4.2 The convoluted line of footnotes may prove something related to pre-Bajanak population, but because it is unrelated to the origin of the Bajanaks themselves, this second pillar of the hypothesis is floating in clear air, not connected to either Bajanak's origin subject, not to the pillar's claimed Eastern Iranian roots. For the purposes of Bajanaks, it is just a quasi-scientific blabbering.

4.3 Accepting for a moment the thesis that pre-Bajanak population used a non-Türkic word for the "city", the Türkic-speaking 1,000,000-strong crowd of Bajanaks, whose instantaneous and complete switch to foreign Türkic language was so eloquently advocated by Prof. O.Pritsak, were able to communicate with the local owners of these 'Sarmati' and 'Saka, Scythian' cities, and learn from them the authentic names of the cities well enough for not only their own use of the local names, but also to pass that knowledge along to the learned Greeks. Try to roll 1,000000-strong crowd to, say, New Zeland, interview Maori, kill Maori, and adopt from the Maori their place-names for your casual usage. Forget about those Oaklands, Hamiltons, Wellingtons and Christchurches. Use the exterminated Maori. Is not it a lovely supercalifragelistic scientific scenario not at all expiolodocious?

Many Runic inscriptions have been found in all the territories, from Asia Minor to the Balkans, inhabited at different times by the Pecenegs, but attempts to decipher them from the Turkic (most recently by A. M. Scherbak in 1959) have not yielded satisfactory results, mainly because of the brevity of the texts.

Although many inscriptions had been read since 1959,  their ethnical attribution is still more on a speculative side. The distinctions made by S.A. Pletneva between Bajanak, Oguz and Kipchak kurgan burials are definitely a marked step toward the ethnical attribution of the East European Türkic inscriptions.

The designation *Kangar As suggests that by the eight century, the Kangars were already linked with the very active East Iranian Alan-As confederation.

From the Chinese annals we do have a clear picture of the Kangar - Alan relations dating way back from before the eight century. But the  Alan-As East Iranian attribution is a figment based on I.Abaev-Ossetian bridgehead, and is not any sounder than its foundation.

Despite the scarcity of source evidence, it is possible to distinguish at least two languages used by the Peceneg ruling strata. At the beginning of their career they seem to have spoken a type of Tocharian. By the end of the first millennium A.D., they were certainly Eastern Iranians linguistically, as is apparent from the data in a work by al-Biruni (ca. 1025)92 and a passage in the recently (1958) published Old Rusan translation of "The History of the Judaic War" by Joseph Flavius. It contains the following Old Ruslan gloss (here translated to English by Translator): "And the Yass language is known to originate from Bajanak line, who are living near Tan and Meotian Sea" (here translated to English by Prof. O.Pritsak) "It is well known that the Jas(ic) [> Ossetian] language (or: "people") is descended from the Peceneg, who lived near [the city of] Tana[is] and the Azov Sea."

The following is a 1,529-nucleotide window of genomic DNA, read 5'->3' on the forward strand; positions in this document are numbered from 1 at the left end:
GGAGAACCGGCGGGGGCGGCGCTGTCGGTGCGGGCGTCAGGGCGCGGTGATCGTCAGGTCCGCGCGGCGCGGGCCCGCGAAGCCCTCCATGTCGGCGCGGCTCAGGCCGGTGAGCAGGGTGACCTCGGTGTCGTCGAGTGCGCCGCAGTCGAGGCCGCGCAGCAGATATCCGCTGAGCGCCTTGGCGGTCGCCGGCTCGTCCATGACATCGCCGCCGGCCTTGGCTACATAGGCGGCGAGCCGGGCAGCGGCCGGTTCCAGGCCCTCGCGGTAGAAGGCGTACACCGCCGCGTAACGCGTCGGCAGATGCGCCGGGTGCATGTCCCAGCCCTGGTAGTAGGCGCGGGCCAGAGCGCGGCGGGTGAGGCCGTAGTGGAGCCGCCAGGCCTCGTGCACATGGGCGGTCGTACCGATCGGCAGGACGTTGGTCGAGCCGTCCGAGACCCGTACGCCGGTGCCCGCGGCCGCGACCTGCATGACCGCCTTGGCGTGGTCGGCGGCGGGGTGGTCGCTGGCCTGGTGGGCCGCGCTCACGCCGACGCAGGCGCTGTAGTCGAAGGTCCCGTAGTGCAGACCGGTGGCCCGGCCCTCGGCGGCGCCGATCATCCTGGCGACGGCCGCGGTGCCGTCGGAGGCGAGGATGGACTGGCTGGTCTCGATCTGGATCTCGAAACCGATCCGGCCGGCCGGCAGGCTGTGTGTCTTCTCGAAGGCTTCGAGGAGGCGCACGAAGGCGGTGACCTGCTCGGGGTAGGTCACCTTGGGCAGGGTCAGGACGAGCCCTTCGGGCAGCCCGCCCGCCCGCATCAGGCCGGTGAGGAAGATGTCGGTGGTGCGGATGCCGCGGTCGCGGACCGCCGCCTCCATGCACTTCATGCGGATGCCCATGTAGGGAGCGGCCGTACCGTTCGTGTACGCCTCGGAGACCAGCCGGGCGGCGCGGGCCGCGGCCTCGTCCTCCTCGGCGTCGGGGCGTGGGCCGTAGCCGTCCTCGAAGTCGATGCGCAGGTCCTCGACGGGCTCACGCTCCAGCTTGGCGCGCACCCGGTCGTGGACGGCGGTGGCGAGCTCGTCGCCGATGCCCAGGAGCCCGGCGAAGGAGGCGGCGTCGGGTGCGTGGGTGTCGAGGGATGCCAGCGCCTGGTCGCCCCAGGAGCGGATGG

92 "Geodesy" ed. P. G. Bulgakov (Cairo, 1962), p. 47, Russian transl. by P. 0. Bulgakov (Tashkent, 1966), pp. 95-96 : [The Pecenegs who lived between Khwarism and Jurjan] "are a kind of al-Alan and al-As; their language now consists of Khwarizmian and of Peceneg [elements]."

Neither al-Biruni, nor Slavic rendition of the Flavius Judaic War refer to "Peceneg ruling strata", not mentioning "at least two languages" used by them. Is it a misinformation or disinformation? The following translation tends to show the latter: the source tells that Yass language comes from Bajanak clan/tribe, as a splinter line, whereas O.Pritsak converts it to genetical descendancy; Yass is not equated with Ossetian, which was not known to early Slavs, while Yasses were everyday counterparts, relatives, and co-rulers naturally not needing annalistic explanations. O.Pritsak's interpretive translation is a lead on directly to his thesis.

Al Biruni, a Chorasmian himself, knew well the Persian-laden Chorasmian vernacular, and could appreciate the Chorasmian influence on the Bajanak native language devoid of the Persian borrowings. The Alan-As language, from Al Biruni words, is either a Persian flexitive language enriched by Türkic lexicon, or a Türkic agglutinative language enriched by Persian lexicon. That Al Biruni did not consider his language Persian follows from the fact that he voiced hid strong objections to the contamination of his language by Persizms. To pretend "they were certainly Eastern Iranians linguistically, as is apparent" is also a figment of misinformation.

The Pecenegs' allies the "Upper As", or the Xalis, were of Iranian origin, and so were the "River As" (of the Volga region), the Furdas/Burtas.95 The Ichgil (later the Szekler of Hungary), on the other hand, were linguistically Turks.

95 Concerning the etymologies of Xwalis (< *Xwali As) and Burtas (< *Furd As) see N. Golb - O. Pritsak, An Original Document of the Khazarian Jews (University of Chicago Press) [in press]. Constantine calls the Burtas by the name Mordia (De Administrando Imperio, ed. Moravcsik, chap. 37, p. 168,1. 46).

 

Having seen the circular logic repeatedly used in this work, this self-reference is left for an independent perusal

Islamic missionaries managed in a short time to convert a large portion of the Pecenegs to Islam; until that time they had practiced the religion of "the Magi" (Zoroastrians).104